March 29, 2019
Frameworks for the Countercyclical Capital Buffer
Vice Chair for Supervision Randal K. Quarles
At "Strategic Approaches to the Fed's Balance Sheet and Communications" Spring 2019 Meeting of the Manhattan Institute's Shadow Open Market Committee, New York, New York
It is a pleasure to address the Manhattan Institute's Shadow Open Market Committee (SOMC) today.1 The SOMC has long served as an important forum for debate regarding the appropriate stance of monetary policy--debates that have often brought alternative perspectives to the challenges facing the Federal Open Market Committee (FOMC) in the pursuit of its dual mandate of maximum employment and stable prices. As Allan Meltzer wrote about his and Karl Brunner's founding of the SOMC, "Our objective at the time and after was not just to complain about the results of policy actions. ... We hoped also to improve policy discussion."2
This afternoon, I will briefly remark on the economic outlook and the current stance of monetary policy, and I would then like to devote some time to a discussion of the approach the Federal Reserve has taken on the setting of the countercyclical capital buffer (CCyB) and why I see a setting of 0 percent, as recently affirmed by the Board, as the current appropriate setting for the CCyB. Also, I will review some of the international experience with the CCyB. Given that the CCyB is a relatively new element of our regulatory toolkit, the international experience has the potential to provide useful information on how the CCyB can be made most effective.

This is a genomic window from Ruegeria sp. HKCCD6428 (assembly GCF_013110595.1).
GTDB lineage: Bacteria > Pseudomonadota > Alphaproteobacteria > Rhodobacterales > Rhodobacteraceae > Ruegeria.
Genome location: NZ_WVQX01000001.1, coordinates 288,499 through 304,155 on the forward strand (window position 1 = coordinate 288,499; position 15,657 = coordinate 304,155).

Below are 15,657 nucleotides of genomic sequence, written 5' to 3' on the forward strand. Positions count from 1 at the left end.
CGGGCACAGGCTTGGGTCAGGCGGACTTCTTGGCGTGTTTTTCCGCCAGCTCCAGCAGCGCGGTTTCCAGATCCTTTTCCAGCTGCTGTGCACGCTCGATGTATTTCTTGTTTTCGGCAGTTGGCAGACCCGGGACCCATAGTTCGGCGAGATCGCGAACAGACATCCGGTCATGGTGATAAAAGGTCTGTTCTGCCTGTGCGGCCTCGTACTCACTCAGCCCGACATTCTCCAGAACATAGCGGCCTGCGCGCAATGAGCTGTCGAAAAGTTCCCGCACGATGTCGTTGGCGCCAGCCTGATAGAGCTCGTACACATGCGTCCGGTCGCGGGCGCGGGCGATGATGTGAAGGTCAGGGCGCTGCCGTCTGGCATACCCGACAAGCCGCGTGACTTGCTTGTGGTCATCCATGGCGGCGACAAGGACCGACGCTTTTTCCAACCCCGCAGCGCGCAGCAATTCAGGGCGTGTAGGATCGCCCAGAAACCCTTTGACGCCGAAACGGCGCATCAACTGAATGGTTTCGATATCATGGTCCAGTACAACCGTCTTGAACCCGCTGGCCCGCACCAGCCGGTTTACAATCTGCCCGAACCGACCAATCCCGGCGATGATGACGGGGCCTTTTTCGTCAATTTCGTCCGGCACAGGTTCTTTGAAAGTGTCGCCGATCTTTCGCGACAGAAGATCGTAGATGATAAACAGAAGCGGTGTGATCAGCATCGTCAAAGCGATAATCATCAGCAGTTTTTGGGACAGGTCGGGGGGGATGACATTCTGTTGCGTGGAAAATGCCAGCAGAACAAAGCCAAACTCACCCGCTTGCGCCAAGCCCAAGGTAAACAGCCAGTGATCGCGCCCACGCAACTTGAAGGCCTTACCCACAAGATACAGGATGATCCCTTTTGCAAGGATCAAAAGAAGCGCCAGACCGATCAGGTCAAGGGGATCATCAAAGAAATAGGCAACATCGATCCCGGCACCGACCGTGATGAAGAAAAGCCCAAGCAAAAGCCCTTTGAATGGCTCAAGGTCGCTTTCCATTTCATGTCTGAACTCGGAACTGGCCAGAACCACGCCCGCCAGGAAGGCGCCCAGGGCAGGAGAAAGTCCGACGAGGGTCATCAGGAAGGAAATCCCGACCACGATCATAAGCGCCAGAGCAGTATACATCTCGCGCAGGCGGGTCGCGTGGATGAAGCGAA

The Economic Outlook
But first, let me turn to the economic outlook. At last week's meeting, the FOMC left the policy rate unchanged and reiterated its patient approach toward future policy adjustments.3 I supported this decision. It is prudent at this point to watch the evolution of the incoming data in determining the appropriate stance of policy, particularly given some indication that growth has slowed, at least temporarily, in the most recent data. That said, I remain optimistic about the outlook for the U.S. economy, and I think that we have the potential to maintain growth at a healthy pace in the years ahead.
With regard to the recent data, a sharp falloff in some retail sales measures in December suggested a slowing of consumption, the mainstay component of aggregate demand. While I would not suggest ignoring this decline, it does seem rather inconsistent with a number of other indicators, including the continued strength of the labor market and wage gains in recent months.
And the labor market does remain strong. Even with a weak reading in February, the three-month average gain in payrolls, at 186,000, remains above most estimates of the pace of job gains needed to maintain downward pressure on an already historically low unemployment rate. As with retail sales, the February payroll number seems a bit odd, especially when measured against the continued strength of the household survey for the same month. That said, weak February payrolls are another reason to continue patiently watching the data to see how economic conditions evolve.
Looking past the near-term data, I see many reasons to expect relatively strong growth in the coming years, supported by gains in the productive capacity of the economy. Regarding the inputs of production, I have been encouraged by the increase in labor force participation over the past year. After a period of subdued growth, investment was also strong last year, with spending on equipment and intangibles rising 7-1/2 percent, increasing the capital stock and adding to the productive potential of the economy. Though some recent investment indicators have been less robust, these data are volatile, and I expect continued gains supported by profit growth, continuing impetus from incentives in the tax bill, and a generally favorable business environment.